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Tuesday, March 7, 2023

FDR: The First Hundred Days

The New York Times, March 5, 1933

FDR giving his first fireside chat, March 12, 1933.

I have seen nothing mentioned about this in the news media, so I'm posting for the record:  this past Saturday, March 4th, was the 90th anniversary of President Franklin D. Roosevelt's first inauguration in 1933, at the height of the Great Depression.  The first 100 days that followed were a great turning point in our history, as FDR and a newly elected Democratic majority in both houses of Congress kick-started the New Deal, providing relief and hope to the nation.  

By a strange coincidence, Adolf Hitler had come to power in Germany just a few weeks earlier; both men had a rendezvous with destiny, as yet unforeseen.

FDR's decisive actions and his compassionate, optimistic, encouraging fireside chats over the new-fangled radio system made a profound impression on many millions of Americans that was still vividly remembered by my parents and grandparents a generation later, when I came along.  As my little grandmother said, in her homely way, "If it hadn't-a been for Roosevelt, we'd have all perished to death."

His predecessor, the Republican Herbert Hoover, was a decent, highly intelligent man who had engineered food relief for starving European nations in the aftermath of World War I; but Hoover failed the test of history when it came to helping his own fellow citizens stricken by the Depression.  Then as now, upscale Republicans balked at providing any concrete help to the poor and needy, putting their own profits and pocketbooks first.  Ninety years later, we see that the more things change, the more they stay the same.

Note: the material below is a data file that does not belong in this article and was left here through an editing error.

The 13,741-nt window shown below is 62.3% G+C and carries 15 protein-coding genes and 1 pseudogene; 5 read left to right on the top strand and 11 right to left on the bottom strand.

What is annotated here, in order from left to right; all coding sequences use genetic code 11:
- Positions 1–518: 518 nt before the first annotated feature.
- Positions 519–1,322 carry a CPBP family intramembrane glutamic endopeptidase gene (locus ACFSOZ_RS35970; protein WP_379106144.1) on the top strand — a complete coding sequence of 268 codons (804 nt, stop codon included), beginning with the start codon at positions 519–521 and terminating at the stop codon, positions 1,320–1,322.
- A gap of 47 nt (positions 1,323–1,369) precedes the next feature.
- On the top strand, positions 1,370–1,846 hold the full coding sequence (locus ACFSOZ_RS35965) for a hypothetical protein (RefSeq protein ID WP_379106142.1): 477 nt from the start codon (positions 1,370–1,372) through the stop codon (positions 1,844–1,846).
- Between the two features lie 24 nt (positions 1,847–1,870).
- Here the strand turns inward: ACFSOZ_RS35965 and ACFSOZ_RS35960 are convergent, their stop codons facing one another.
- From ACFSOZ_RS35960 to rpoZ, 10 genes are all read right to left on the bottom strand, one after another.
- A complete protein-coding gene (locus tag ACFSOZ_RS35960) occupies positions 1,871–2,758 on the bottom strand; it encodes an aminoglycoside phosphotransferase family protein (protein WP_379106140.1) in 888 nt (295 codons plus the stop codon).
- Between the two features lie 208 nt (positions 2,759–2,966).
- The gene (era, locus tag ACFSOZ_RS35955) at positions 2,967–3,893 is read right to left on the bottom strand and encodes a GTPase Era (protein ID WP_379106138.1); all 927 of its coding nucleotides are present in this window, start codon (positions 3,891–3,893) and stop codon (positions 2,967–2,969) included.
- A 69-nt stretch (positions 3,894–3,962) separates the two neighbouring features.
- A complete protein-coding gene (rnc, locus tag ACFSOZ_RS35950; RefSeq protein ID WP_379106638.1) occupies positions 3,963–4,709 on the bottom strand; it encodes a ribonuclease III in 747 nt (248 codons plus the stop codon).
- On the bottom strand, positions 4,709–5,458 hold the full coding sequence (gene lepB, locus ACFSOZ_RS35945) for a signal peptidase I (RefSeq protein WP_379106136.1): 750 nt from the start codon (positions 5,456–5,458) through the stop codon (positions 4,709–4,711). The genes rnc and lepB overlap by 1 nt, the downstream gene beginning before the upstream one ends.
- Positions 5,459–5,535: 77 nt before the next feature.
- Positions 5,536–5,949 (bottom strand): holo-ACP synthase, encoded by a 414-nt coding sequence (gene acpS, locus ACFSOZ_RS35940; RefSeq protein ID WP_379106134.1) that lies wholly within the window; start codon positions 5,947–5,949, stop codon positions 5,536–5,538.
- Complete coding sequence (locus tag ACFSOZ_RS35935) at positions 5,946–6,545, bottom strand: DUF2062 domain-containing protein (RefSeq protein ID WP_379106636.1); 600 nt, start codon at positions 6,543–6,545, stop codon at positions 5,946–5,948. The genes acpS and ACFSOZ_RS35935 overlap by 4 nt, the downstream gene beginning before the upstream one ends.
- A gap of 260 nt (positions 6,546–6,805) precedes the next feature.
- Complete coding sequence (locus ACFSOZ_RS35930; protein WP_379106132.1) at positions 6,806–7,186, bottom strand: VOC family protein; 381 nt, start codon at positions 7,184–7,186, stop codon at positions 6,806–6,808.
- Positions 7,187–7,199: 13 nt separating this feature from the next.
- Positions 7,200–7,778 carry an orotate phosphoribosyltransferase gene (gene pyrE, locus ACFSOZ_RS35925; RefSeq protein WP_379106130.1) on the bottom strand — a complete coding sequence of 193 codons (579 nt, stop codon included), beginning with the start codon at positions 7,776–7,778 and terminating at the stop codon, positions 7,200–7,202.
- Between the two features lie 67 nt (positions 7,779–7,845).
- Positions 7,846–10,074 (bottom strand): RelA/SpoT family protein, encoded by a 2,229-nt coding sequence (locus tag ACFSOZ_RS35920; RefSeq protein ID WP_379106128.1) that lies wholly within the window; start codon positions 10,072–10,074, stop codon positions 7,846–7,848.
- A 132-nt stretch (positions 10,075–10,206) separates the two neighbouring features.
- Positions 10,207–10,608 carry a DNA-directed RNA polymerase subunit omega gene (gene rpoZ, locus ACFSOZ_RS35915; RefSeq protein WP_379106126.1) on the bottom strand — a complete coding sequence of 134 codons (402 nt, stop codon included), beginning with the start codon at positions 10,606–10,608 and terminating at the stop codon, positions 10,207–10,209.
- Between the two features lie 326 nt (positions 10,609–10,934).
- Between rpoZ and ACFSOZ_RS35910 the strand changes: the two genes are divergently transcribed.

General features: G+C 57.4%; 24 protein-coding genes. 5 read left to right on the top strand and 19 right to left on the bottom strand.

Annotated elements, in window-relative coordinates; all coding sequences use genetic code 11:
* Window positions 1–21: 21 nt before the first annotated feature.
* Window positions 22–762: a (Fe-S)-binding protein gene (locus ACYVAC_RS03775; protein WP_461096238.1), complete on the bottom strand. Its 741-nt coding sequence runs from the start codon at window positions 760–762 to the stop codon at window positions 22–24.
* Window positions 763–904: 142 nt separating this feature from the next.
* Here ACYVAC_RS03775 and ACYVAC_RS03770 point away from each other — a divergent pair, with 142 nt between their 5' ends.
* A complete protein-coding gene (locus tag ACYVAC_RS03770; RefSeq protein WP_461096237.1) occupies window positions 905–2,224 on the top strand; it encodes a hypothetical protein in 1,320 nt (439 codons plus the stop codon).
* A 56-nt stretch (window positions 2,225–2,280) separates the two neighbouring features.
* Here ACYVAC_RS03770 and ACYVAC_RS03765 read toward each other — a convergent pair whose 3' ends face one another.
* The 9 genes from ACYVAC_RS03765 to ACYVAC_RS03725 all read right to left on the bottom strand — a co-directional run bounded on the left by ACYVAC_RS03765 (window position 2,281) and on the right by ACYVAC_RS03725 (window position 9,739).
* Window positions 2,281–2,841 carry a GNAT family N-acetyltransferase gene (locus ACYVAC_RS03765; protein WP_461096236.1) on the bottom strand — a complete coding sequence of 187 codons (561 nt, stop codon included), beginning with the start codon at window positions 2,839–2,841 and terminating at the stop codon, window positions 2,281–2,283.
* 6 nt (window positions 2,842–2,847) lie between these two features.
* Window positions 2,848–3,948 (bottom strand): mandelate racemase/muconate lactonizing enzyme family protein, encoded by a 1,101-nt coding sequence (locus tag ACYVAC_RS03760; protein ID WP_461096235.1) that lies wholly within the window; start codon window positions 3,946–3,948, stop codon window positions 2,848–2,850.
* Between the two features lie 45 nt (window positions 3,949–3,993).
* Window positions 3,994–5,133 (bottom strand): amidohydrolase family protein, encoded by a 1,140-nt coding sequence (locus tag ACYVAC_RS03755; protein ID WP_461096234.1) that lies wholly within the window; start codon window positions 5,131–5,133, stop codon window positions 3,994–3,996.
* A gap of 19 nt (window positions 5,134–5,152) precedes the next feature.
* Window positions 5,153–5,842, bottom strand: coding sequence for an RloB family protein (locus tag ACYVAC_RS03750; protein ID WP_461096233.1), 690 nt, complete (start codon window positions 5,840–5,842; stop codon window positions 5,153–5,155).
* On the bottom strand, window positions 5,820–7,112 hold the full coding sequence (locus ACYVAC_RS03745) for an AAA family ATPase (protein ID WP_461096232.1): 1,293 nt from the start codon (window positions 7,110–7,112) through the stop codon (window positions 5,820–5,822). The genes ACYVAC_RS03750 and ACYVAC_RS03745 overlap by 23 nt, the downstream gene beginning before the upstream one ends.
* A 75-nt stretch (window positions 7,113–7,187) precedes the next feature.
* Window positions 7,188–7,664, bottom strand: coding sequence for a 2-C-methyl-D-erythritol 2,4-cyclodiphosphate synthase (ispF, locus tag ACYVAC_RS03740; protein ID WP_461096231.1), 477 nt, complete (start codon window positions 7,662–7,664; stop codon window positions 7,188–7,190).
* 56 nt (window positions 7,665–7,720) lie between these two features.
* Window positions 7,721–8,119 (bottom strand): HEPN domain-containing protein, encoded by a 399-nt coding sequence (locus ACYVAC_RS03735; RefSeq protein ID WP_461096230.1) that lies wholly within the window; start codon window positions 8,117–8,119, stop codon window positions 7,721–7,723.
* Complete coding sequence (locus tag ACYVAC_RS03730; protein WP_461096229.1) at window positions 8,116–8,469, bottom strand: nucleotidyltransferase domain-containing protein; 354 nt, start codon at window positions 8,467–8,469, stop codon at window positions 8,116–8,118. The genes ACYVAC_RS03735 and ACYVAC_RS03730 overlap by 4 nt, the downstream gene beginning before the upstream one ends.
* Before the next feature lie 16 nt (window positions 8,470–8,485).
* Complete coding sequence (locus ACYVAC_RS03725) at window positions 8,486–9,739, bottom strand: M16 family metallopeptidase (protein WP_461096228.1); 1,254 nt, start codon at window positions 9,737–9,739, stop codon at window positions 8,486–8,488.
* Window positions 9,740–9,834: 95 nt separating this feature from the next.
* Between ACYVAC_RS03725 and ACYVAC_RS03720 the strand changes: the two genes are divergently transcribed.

Here is Part I of a very well-made documentary shown on the History Channel in 2005, covering Roosevelt's presidency from his first inauguration down to the beginning of World War II.  I've watched it several times, and recommend it to my truckbuddies. I don't know where Part II is; I can't find it on YouTube.


P. S. - Since the first of the year, on sunny days I've been taking little walks around the neighborhood, which is in the older part of town.  One day I noticed an impression in the concrete sidewalk:



1 9 3 8

That stretch of sidewalk is still in fine shape, as if it were laid out yesterday:  one of FDR's many enduring legacies to the nation.



Davis said...

Mt Father was a Hoover Republican. Having read about the man, I can see why. It's tragic that this generation of Republicans didn't learn anything - in fact - while pretending to love tradition, they eschew history altogether.

Russ Manley said...

I agree. Meanwhile, some Democrats are bent on *erasing* history, which is perhaps even worse. Both parties have gotten far off track, in my view. I have been holding my tongue for a long while, but I might post something about that one day soon.

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